"And there shall be signs in the sun, and in the moon, and in the stars; and upon the earth distress of nations, with perplexity; the sea and the waves roaring;  

  Men's hearts failing them for fear, and for looking after those things which are coming on the earth: for the powers of heaven shall be shaken."

Luke 21:25-26


"In the single year 1868 over 100,000 persons perished by earthquakes. In January, 1869, there were eleven, earthquakes, two of them great and destructive."  

7. The prophet Joel (2:30), quoted by Peter (Acts 2:19), predicted "wonders in the heavens and in the earth, blood and fire and pillars of smoke," "before the great and the terrible day of the Lord come." Again the response of history is, Fulfilled. The only difficulty is to give in small space an adequate idea of the many wonderful occurrences within the past fifty years. Sights have been witnessed which the papers have described in terms, a summary of which would read something like the following: "Extraordinary - singular - alarming - intense brightness - terrific fire - dark crimson vapor - most gorgeous - tremendous conflagration - volumes of smoke," etc. A work called "Modern Phenomena of the Heavens," by H. Jones, describes a scene Jan. 25, 1837, when "the very heavens seemed to be on fire." "The snow resembled blood and fire." "In one place near a mountain the people informed me that on the snow there was the appearance of 'waves of fire rolling down the mountain.' " 

1884 UrS, SYNPT 226 



8. The Aurora Borealis. This wonderful phenomenon has greatly increased within the last few years. The effect of its appearance in both Europe and America has been to fill the people with great alarm. It is looked upon as the precursor of the Judgment fires which are to consume the world.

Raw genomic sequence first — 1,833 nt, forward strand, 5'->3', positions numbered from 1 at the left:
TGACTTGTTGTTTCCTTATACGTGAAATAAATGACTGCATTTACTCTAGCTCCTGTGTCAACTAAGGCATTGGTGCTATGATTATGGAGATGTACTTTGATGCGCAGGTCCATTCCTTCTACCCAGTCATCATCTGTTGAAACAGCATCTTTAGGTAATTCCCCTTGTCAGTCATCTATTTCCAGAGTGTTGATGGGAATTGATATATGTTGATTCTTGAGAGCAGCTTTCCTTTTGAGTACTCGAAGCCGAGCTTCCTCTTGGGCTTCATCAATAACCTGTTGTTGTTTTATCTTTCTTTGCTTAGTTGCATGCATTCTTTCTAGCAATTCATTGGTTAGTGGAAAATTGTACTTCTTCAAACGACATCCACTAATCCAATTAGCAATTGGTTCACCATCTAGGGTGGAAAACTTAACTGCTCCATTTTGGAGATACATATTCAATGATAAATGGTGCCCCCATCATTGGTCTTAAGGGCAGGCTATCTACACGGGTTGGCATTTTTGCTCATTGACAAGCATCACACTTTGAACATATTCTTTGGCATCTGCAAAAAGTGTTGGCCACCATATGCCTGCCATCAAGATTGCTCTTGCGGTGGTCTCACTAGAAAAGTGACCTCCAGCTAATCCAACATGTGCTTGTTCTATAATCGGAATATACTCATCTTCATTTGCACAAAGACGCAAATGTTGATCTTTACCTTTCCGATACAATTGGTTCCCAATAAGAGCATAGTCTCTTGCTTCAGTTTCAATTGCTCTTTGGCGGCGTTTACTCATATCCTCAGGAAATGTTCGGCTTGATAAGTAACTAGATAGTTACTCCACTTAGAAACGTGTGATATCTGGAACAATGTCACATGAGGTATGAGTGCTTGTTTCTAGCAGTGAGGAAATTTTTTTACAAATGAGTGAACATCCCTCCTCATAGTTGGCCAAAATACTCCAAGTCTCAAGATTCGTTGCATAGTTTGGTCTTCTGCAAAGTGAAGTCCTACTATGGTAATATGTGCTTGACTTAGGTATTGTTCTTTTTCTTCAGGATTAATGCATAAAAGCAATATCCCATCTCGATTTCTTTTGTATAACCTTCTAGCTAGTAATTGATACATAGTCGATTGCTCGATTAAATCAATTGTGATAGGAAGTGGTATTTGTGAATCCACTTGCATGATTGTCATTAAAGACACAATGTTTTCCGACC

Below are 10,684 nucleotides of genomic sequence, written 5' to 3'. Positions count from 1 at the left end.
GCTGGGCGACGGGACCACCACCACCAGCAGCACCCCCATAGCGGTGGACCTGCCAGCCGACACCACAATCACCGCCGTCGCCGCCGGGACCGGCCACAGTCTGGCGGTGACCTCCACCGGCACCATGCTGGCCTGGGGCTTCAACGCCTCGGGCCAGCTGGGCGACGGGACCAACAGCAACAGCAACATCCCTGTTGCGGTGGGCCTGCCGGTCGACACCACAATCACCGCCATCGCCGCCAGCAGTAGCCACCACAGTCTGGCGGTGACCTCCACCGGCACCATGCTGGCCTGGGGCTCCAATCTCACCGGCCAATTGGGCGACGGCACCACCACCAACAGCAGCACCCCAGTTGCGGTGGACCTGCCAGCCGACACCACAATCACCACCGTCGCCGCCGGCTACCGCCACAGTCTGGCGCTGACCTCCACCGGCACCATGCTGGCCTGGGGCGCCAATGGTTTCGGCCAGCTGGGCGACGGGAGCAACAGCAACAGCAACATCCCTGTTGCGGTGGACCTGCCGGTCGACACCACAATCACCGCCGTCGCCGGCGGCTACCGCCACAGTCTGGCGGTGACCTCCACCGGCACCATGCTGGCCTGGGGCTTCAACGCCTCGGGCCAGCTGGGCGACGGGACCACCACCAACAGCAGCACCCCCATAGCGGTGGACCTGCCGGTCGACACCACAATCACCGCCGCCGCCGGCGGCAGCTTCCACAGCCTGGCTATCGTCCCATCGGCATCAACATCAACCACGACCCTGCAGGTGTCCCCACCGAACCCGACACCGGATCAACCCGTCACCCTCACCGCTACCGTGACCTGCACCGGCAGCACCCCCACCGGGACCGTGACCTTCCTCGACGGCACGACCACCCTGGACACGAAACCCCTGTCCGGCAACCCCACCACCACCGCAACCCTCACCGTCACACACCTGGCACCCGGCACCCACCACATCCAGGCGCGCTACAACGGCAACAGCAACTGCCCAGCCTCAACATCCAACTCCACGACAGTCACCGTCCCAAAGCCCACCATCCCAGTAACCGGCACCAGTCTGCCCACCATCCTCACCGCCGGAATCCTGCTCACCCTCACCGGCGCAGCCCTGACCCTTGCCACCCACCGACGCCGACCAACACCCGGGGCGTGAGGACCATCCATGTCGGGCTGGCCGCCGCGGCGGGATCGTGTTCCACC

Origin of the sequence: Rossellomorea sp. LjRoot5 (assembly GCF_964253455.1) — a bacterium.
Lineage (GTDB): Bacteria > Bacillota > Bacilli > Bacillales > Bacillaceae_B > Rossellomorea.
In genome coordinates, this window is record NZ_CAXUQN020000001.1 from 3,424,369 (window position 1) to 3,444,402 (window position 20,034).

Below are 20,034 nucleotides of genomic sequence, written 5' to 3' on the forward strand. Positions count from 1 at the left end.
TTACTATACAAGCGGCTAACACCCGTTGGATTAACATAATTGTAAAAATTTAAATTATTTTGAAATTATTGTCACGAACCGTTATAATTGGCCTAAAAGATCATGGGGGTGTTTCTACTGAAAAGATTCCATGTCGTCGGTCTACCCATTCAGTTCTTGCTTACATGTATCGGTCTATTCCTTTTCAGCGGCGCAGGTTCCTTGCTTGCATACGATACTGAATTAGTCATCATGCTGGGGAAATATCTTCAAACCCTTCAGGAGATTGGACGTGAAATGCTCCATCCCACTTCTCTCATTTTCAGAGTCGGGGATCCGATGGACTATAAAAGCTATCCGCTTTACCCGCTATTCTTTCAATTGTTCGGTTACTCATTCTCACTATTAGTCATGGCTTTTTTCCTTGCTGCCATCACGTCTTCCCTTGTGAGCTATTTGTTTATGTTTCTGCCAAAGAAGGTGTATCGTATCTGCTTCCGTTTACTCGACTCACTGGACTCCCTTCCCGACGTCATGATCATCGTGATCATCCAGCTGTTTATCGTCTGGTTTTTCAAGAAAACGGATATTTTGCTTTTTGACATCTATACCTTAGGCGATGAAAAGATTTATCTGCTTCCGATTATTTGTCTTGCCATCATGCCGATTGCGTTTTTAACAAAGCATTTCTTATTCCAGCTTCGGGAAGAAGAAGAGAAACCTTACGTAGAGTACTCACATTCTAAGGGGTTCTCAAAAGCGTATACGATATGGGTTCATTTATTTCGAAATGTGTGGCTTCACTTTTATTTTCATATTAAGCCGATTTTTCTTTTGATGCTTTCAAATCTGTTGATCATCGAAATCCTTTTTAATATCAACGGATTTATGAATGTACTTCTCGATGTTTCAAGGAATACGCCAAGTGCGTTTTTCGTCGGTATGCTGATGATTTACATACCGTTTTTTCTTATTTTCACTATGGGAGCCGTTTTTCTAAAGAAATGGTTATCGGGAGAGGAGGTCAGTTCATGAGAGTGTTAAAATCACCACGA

9. The sea and the waves roaring. Luke 21:25. The great tidal waves are peculiar to this last half of the nineteenth century. Harper's Magazine for 1869 says: "That most horrible phenomenon, the tidal wave, how many struggling mortals has it swept back into the deep! What countless ships has it crushed against the shores! What mighty cities has it plundered of life and wealth, strewing their streets with ocean sand, and peopling their palaces with sea monster!" Our readers will remember the awful catastrophes at Lima and Arica, Peru. The N.Y. Tribune of Nov. 12, 1868, said:-   

"The tidal disturbances are the most remarkable and extensive of which there is any record. It is said that their velocity is about a thousand miles an hour. Both the great ocean waters of the Atlantic and Pacific have been agitated in their whole extent. We mention in particular the tidal waves at St. Thomas and all the neighboring islands, which were full fifty feet in height. . . . It is said by those who have witnessed these waves that the ocean's roar is exceedingly frightful."   

Under this head would also come the long and rapidly augmenting list of ocean disasters. These will be sufficiently indicated by the fact that between the year 1865 and 1875, the United States marine suffered the loss of 2,821 vessels, valued at $129,067,700. During the one year 1870, the losses throughout the world were 1,887 vessels.  




Corresponding to these disturbances on the ocean are the tornadoes, cloudbursts, and cyclones on the land, which have of late reached such frequency and destructiveness. And to these may be added the great fires, which are acknowledged to be entirely phenomenal. The reader will at once recall Chicago, Peshtigo, Manistee, White Rock, and many towns on Lakes Michigan and Huron. The "air seemed to be on fire. Great sheets of flame enveloped them like a cloud, and moved with the rapidity of a hurricane." Clouds of fire seemed to burst and scatter death around. Balls of fire were seen revolving and bursting in every direction. Many thought the last day had come, and perished without being undeceived. And now, as if in mocking contrast, come the unparalleled floods of today, floods in Europe and floods in America, swallowing thousands in a watery grave, driving other thousands from their homes, and sweeping away millions of property. 

1884 UrS, SYNPT 226-228